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What It’s Like To Study In Australia: Hear it From a Master’s Student

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Daniela Carlucci was completing an Honours Bachelor of Arts in Communication Studies at McMaster University when she spent a semester at the University of Sydney as an exchange student.

“I’ve been travelling since I was young, but I had never considered studying abroad until I spoke to a former exchange student during my undergraduate degree,” she explains.

“I simply adored Australia so I decided to go back and do a Master’s degree.”

She returned to Sydney in March of 2013.

Arriving in Australia

Daniela quickly settled into an on-campus studio apartment at the University of Sydney, a housing arrangement which helped her save money.

Though she is no stranger to travel, Daniela admits she felt a little lonely at first.

“The most difficult challenge for me was homesickness, since being away from family and friends can take an emotional toll when you’re stressed or worn out,” Daniela says. “Although I have made some lifelong friends in Australia, there really is no place like home.”

“That’s where a good phone plan and Skype come in!”

Her new location was a particularly good choice, as Daniela found herself surrounded by friendly and welcoming people.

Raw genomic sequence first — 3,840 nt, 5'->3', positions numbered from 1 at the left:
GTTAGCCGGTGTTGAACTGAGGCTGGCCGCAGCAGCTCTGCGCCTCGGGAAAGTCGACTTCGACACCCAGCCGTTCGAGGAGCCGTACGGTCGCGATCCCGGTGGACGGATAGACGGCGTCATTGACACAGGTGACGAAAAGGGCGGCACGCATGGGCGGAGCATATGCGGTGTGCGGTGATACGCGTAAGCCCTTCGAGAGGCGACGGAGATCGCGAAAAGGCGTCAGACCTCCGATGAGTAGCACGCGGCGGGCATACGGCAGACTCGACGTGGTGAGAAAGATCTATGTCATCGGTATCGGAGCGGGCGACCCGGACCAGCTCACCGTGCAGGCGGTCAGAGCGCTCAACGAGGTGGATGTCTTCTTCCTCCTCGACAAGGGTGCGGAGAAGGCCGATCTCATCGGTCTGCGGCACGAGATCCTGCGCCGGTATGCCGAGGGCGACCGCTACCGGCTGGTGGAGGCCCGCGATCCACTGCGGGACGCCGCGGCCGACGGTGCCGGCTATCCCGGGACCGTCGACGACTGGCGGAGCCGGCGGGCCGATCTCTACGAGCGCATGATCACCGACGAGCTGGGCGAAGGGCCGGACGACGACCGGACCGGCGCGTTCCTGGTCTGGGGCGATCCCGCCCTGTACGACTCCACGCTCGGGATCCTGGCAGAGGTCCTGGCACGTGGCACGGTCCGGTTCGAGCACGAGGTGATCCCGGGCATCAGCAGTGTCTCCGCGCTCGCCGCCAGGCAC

“Australians and Canadians seem to have an affinity for one another, which makes it easy to adapt,” she says.

Daniela was soon busy completing a Master of Media Practice degree, which covered a range of courses, including News Writing, International Media Practice, Online Journalism, and Legal and Ethical Issues in Media Practice.

Surprising differences

While many travellers anticipate a certain amount of culture shock upon arriving at their chosen destination, the biggest surprise Daniela faced during her time abroad was inside the classroom.

“Although I have always performed well academically, I found it difficult to achieve the same grades in Australia as I had in Canada,” she says.

While Daniela was used to a system where a 75% represented an average mark, in Australia that same grade is considered an accomplishment in the Australian system.